Erie Township, Michigan

Coordinates: 41°46′18″N 83°29′22″W / 41.77167°N 83.48944°W / 41.77167; -83.48944
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Erie Township, Michigan
Erie Township Hall
Erie Township Hall
Location within Monroe County and the state of Michigan
Location within Monroe County and the state of Michigan
Erie Township is located in Michigan
Erie Township
Erie Township
Erie Township is located in the United States
Erie Township
Erie Township
Coordinates: 41°46′18″N 83°29′22″W / 41.77167°N 83.48944°W / 41.77167; -83.48944
CountryUnited States
 • SupervisorGary Wilmoth
 • ClerkKim Cousino
 • Total29.59 sq mi (76.6 km2)
 • Land23.88 sq mi (61.8 km2)
 • Water5.72 sq mi (14.8 km2)
584 ft (178 m)
 • Total4,299
 • Density180.0/sq mi (69.5/km2)
Time zoneUTC-5 (Eastern (EST))
 • Summer (DST)UTC-4 (EDT)
ZIP Codes
48133 (Erie)
48182 (Temperance)
Area code734
FIPS code26-26320[4]
GNIS feature ID1626245[5]
Dixie Highway facing north toward Manhattan Street in the community of Erie

Erie Township is a civil township of Monroe County in the U.S. state of Michigan. The population was 4,299 at the 2020 census.[3] Sharing a southern border with the city of Toledo, Ohio, about 45 miles (72 km) southwest of the city of Detroit, the township is one of the southernmost areas included in the Detroit–Warren–Ann Arbor Combined Statistical Area (Metro Detroit).

The township was organized in 1827 and is the southeasternmost municipality in the state of Michigan. The city of Luna Pier is mostly surrounded by the township, but the two are administered autonomously since Luna Pier incorporated as a city in 1963.


Erie was started in 1790 by Métis people moving south from Monroe. Early on, a log church named St. Joseph sur la Baie Miami was built here. Father Gabriel Richard often conducted mass here.[6]

The township was officially organized as one of the first five townships in Monroe County, Michigan Territory, in 1827. The township was originally much larger and included the present-day townships of Bedford, La Salle, and about a 0.5-mile-long (0.8 km) stretch of the Toledo Strip.[7] When a post office was established in 1827, it was given the name of "Bay Settlement".[6] The township's name was changed to Erie in 1835. Bedford Township and La Salle Township were broken off from Erie Township and established in 1836. In the same year, the Toledo Strip portion of Erie Township was given to the state of Ohio. Luna Pier, which occupied the northeast portion of the township, incorporated as a city in 1963, separating it from the township.[8]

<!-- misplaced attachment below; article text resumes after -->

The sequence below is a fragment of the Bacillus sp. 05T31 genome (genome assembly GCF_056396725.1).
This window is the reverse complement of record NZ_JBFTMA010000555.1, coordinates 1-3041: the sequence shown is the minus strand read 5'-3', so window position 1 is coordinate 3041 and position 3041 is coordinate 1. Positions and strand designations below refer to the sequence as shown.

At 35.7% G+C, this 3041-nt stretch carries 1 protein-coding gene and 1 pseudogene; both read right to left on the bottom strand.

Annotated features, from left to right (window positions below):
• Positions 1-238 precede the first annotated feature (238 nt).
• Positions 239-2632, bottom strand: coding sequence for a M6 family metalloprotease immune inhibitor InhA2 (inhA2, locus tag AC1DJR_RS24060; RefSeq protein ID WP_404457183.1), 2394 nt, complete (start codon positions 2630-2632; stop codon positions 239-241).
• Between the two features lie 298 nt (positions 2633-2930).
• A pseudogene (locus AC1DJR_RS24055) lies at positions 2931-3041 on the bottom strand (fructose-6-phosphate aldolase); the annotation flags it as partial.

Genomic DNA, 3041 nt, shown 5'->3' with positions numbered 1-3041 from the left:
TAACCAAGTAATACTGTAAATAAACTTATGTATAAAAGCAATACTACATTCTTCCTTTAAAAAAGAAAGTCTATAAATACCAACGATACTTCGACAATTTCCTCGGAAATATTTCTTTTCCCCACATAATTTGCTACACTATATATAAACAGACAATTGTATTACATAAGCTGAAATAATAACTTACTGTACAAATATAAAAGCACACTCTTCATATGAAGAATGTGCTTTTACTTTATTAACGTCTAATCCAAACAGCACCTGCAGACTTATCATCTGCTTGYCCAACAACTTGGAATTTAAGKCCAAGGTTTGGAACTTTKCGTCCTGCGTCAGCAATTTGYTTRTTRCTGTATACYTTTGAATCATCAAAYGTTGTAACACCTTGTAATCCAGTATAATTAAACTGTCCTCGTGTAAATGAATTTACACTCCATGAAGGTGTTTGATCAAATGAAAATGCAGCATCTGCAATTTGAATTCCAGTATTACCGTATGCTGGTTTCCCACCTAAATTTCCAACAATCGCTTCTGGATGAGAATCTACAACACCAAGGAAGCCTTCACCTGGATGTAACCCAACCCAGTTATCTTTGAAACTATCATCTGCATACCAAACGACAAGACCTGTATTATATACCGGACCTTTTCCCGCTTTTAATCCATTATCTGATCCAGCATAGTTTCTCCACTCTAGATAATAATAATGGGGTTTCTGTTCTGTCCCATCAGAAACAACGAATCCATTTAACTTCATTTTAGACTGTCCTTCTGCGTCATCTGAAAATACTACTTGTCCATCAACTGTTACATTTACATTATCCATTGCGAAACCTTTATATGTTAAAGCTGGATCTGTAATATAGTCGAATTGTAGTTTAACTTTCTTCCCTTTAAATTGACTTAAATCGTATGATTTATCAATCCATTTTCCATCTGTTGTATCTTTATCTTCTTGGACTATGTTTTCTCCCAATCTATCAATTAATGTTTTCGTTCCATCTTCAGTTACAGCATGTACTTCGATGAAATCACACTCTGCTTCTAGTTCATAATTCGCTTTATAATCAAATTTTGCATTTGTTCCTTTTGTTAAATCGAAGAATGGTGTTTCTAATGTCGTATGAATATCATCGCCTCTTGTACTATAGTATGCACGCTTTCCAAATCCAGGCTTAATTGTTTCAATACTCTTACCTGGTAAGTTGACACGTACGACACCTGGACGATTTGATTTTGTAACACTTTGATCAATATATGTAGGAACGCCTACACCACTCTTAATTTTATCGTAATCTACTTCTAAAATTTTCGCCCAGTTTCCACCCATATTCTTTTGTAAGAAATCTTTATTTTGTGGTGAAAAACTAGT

The last boundary change within Erie Township came in 1973 when the Supreme Court of the United States intervened on a border dispute involving the small and uninhabited Turtle Island, 2 miles (3 km) offshore in Lake Erie. The 1.5-acre (0.6 ha) island was divided in half, with one side given to Erie Township. The other side of the island, which contains the abandoned Turtle Island Light, was given to Ohio.[9]



According to the United States Census Bureau, the township has a total area of 29.59 square miles (76.64 km2), of which 23.88 square miles (61.85 km2) are land and 5.72 square miles (14.81 km2), or 19.32%, are water.[3]

Erie Township includes Gard Island, Indian Island, and a portion of Turtle Island in Lake Erie. The Ottawa River runs through the southeasternmost portion of the township and empties into North Maumee Bay within the township. The township also includes the North Maumee Bay Archeological District and portions of the Detroit River International Wildlife Refuge. The Lost Peninsula is located in the southeasternmost portion of the township. It is located on Point Place Peninsula, which is bordered by the Ottawa River on the west and Maumee Bay on the east. Lost Peninsula is an exclave of the township (and of the state of Michigan), as its only land border is with the state of Ohio. The Toledo neighborhood of Point Place borders Lost Peninsula to the south.

The township is bordered by Lake Erie to the east, Bedford Township to the west, La Salle Township to the north, and the city of Luna Pier to the northeast. The state of Ohio borders to the south, including portions of the city of Toledo and Washington Township.

Major highways[edit]